In a world full of quarterbacks with massive arms, top-shelf mobility, and the ability to routinely make the “wow” throw, Kevin Colbert knows the most important trait is a lot less shiny than any of those. An old-school general manager with an old-school belief, holding a quarterback’s accuracy in the highest regard when evaluating his play.
Speaking to the media Monday, Colbert explained why accuracy – or lack thereof – is at the top of his list.
“Inaccuracy,” he said in a transcript provided by the team. “I think if you study quarterbacks over history, accuracy at the collegiate level is usually a great indicator of accuracy at the professional level albeit at in a different game. A lot of the college game is leaking into our game so there’s more similarities than there have been in recent years. But I think that’s the one trait of a quarterback—again they’re all going to be different sizes, they’re all going to have different arm talent, they’re all going to have different athletic abilities. But if you ask me one thing that I think can identify a potentially tough quarterback it would be accuracy.”
It’s not as exciting as the dude who can launch a ball 60 yards or juke a linebacker out of his shoes but being able to throw the slant and allow a YAC opportunity or hit the deep comeback on the money is what Colbert cares about most. A page out of the Bill Parcells playbook. It doesn’t matter what a quarterback is capable of doing if he can’t put the ball where it needs to go. A 65 yard bomb doesn’t matter if it lands in the third row.
To a degree, accuracy is subjective and comes in different forms. From a very baseline level, here are the 2021 completion percentages of the top quarterbacks that make up the 2022 NFL Draft.
Bailey Zappe: 69.3%
Carson Strong: 68.1%
Sam Howell: 62.5%
Kenny Pickett: 62.4%
Desmond Ridder: 62.1%
Malik Willis: 61.1%
Zappe and Strong clearly at the top with the benefit of more quarterback-friendly offenses with the rest of the group, the top names in this class, closely jumbled together the rest of the way. Of course, completion percentage is highly influenced by a number of variables. Depth of target, talent around him, drops, so the number alone doesn’t tell you everything.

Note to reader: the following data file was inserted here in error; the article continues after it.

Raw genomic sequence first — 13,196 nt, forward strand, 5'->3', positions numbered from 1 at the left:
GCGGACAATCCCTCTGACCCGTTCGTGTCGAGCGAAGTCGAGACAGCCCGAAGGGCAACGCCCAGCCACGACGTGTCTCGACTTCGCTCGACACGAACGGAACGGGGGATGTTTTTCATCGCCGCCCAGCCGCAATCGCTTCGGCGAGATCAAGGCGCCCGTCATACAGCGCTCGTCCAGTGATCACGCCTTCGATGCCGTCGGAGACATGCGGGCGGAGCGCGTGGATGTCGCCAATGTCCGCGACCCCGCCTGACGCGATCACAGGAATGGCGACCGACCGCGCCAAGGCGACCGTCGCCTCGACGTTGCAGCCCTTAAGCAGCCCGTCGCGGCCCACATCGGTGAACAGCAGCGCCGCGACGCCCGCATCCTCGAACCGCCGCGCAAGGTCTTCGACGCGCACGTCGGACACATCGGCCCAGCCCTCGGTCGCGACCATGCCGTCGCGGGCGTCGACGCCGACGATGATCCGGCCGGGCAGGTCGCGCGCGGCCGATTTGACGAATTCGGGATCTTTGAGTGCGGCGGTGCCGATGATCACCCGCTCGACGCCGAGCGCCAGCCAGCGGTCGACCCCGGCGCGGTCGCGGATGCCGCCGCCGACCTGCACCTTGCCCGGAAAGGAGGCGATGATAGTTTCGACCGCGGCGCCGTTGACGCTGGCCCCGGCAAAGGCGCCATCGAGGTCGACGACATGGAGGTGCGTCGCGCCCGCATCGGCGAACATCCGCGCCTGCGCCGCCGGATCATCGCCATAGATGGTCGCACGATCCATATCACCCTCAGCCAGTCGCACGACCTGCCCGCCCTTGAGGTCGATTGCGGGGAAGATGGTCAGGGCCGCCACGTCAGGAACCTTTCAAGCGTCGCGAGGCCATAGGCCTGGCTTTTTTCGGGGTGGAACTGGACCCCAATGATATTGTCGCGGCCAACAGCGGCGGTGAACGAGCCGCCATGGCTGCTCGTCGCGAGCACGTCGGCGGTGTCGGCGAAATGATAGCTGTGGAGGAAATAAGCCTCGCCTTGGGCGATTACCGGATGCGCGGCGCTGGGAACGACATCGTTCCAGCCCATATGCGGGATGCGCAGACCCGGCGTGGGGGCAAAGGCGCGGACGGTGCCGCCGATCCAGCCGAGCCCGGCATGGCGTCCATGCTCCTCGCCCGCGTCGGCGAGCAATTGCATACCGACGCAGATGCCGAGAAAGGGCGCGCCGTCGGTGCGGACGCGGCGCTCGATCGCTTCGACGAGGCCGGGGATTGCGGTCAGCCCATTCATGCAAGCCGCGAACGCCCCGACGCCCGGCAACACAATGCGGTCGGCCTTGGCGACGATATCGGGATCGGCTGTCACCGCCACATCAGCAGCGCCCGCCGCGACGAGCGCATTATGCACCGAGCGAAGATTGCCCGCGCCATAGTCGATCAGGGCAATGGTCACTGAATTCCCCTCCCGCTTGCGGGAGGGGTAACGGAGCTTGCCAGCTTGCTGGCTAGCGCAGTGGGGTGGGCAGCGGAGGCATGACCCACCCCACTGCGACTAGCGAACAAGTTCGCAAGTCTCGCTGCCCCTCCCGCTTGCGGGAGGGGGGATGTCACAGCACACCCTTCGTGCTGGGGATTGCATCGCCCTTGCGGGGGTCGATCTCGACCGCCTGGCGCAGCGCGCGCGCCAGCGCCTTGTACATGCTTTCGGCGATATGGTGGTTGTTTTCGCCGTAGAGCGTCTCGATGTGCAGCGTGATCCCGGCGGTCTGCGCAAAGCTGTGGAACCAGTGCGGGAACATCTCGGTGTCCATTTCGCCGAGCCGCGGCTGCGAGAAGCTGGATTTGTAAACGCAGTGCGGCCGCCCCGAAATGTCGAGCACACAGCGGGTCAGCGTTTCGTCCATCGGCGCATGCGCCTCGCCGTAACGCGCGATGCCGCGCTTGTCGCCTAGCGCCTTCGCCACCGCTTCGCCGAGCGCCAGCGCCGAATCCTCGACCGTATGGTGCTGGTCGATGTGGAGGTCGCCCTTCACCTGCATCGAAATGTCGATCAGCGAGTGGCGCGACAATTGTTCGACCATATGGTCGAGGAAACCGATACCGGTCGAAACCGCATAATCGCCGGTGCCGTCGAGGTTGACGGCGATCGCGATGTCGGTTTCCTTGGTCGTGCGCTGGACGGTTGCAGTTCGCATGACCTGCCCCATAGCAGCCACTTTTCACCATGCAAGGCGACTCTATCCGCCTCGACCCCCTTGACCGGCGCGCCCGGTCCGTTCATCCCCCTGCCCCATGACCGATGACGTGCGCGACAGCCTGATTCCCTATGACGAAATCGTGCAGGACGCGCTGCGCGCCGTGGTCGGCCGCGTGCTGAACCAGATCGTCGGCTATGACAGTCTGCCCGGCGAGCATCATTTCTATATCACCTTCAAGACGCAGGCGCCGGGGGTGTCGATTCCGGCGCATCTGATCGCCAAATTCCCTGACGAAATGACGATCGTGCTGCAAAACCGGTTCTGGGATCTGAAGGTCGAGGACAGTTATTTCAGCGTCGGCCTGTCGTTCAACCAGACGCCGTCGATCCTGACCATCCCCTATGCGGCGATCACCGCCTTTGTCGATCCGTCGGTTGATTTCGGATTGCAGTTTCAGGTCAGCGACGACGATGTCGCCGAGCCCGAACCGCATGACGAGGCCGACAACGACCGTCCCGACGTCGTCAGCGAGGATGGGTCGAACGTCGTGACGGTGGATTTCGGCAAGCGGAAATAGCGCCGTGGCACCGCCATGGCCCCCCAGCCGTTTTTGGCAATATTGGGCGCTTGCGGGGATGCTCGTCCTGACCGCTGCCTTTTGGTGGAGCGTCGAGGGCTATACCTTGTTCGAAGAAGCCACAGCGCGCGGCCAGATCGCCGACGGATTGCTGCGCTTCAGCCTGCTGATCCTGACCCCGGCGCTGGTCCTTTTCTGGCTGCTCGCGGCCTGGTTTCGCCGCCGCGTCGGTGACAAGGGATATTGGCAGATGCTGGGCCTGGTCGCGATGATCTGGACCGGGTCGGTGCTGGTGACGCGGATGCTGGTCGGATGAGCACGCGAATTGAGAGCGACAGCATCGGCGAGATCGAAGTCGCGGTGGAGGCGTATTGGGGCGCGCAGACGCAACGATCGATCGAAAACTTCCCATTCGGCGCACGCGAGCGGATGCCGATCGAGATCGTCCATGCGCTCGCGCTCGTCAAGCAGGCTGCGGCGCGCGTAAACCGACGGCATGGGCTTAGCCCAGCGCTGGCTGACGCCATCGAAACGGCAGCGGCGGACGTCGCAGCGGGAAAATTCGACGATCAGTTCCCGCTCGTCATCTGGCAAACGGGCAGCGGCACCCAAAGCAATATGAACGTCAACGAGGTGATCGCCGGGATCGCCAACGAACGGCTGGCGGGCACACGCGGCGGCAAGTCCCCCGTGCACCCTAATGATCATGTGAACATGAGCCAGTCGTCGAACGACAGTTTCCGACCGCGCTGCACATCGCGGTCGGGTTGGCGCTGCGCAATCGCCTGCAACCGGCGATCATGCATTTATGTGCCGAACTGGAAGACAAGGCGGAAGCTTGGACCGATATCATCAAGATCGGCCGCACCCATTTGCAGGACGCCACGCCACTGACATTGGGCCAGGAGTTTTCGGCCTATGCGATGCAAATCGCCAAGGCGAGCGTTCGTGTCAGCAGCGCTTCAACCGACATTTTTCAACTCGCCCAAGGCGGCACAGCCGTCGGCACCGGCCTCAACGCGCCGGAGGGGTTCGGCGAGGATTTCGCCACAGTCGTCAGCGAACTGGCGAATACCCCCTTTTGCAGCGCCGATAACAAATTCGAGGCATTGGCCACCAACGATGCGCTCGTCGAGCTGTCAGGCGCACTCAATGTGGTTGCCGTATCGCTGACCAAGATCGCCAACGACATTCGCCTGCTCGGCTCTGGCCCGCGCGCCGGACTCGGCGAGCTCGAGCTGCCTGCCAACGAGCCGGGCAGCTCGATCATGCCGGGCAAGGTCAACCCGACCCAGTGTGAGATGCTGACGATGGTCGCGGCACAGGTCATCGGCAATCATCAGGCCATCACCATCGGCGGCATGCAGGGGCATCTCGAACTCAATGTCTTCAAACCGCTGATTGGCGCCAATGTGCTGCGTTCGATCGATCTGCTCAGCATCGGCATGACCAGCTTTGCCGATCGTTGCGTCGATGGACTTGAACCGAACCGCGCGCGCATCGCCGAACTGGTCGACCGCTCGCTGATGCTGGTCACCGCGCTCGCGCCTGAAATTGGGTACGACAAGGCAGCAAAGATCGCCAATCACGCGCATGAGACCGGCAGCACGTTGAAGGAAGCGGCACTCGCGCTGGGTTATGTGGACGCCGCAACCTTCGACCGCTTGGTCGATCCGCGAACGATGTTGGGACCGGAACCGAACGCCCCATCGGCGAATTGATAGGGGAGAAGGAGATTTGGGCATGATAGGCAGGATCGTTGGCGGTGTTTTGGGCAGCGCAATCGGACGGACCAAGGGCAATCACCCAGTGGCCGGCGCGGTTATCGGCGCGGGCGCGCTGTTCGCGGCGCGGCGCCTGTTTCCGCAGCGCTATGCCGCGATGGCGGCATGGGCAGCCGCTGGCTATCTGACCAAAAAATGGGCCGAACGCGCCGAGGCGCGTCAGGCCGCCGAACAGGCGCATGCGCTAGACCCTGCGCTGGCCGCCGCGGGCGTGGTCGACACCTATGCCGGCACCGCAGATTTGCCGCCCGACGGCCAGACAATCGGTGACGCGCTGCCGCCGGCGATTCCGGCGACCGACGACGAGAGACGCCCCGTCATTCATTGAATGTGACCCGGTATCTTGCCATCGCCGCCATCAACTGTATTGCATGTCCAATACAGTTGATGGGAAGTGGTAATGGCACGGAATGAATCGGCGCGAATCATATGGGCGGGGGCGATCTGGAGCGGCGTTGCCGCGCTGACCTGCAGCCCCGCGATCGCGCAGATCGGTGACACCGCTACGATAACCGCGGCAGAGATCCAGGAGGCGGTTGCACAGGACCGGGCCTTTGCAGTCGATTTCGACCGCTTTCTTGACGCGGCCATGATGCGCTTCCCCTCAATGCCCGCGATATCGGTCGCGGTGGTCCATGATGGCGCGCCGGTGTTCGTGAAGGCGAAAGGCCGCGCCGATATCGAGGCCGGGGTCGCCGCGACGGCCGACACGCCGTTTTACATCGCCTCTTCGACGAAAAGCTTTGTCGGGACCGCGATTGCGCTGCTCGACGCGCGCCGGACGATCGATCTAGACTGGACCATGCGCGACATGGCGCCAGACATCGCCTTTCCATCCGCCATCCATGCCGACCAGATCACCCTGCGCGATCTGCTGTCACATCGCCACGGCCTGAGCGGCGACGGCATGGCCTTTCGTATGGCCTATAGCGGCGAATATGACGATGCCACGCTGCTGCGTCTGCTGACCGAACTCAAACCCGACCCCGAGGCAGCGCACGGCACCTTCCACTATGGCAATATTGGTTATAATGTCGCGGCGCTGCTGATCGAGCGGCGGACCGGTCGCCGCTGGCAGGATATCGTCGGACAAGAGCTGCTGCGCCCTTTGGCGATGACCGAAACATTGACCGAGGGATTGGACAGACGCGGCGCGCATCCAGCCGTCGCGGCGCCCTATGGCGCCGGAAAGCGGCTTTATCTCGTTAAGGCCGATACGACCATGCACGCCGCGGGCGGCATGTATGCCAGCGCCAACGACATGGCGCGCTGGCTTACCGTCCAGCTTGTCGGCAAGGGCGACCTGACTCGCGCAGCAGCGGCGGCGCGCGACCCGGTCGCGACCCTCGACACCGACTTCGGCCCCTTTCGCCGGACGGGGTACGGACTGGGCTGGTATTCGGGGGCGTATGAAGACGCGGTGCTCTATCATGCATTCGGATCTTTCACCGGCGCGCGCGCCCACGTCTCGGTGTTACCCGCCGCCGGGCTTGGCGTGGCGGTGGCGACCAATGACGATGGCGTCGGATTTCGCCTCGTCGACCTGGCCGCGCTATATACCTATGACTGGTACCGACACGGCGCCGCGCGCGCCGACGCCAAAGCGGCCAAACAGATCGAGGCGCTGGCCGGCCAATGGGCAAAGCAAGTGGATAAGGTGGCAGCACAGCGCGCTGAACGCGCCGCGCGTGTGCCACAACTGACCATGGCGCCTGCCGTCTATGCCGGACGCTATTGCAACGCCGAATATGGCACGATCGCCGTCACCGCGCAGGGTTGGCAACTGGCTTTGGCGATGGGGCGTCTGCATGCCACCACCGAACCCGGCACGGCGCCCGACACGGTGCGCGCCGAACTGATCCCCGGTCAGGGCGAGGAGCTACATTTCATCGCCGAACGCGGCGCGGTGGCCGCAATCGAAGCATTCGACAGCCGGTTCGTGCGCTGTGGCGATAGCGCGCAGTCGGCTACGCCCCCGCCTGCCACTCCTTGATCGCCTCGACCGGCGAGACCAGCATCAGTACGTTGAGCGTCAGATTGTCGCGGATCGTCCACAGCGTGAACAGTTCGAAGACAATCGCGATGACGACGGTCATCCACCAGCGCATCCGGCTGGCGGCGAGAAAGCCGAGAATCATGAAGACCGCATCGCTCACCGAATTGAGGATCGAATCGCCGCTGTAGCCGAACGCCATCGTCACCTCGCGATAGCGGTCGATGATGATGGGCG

To take it a step further, Cory Kinnan did an in-depth study on completion percentage of specific routes that you can check out here. You can also listen to the Terrible Podcast interview he did last month here.
Colbert also cautioned about not falling too much in love with a quarterback’s mobility, though he acknowledged it is a bonus part of a prospect’s skillset.
“We talk about mobility and mobility is a key part of any quarterback. If he is mobile, but we’re also just going to look at who’s the best at that position because each and every one of them has a different skill set. And I think to prioritize one over another. I think you’ll be blind in just truly evaluating what a given player can do. If he’s a great thrower, he’s a great thrower. If he’s a great runner, and thrower maybe that’s a bonus, but I think we’re always going to just truly evaluate that player and not go into it with specific ideas about who is the best.”
While Colbert predictably didn’t divulge which quarterbacks he liked best in this class, he praised the year Pitt’s Kenny Pickett had, leading the Panthers to an 11-win season, their first since 1981.
“Obviously we watched a great quarterback, Kenny Pickett. I don’t like to talk about individual players, but I think it’s such a unique situation that the season that he had for Pitt, and you have to acknowledge that and congratulations to Kenny, congratulations to Pitt.”
Colbert also downplayed concerns over Pickett’s hand size. Pickett has yet to have his hands measured, declining to do so at this year’s Senior Bowl, but is expected to do so at next week’s Combine. His hand size is expected to be among the smallest at the position, well under nine inches.
Based on what the team has said over the last several months, the Steelers are most likely to be interested in a quarterback who is accurate and offers some level of mobility. That would put them in the crosshairs of guys like Howell, Pickett, Ridder, and perhaps Willis, though there are some questions about his overall accuracy.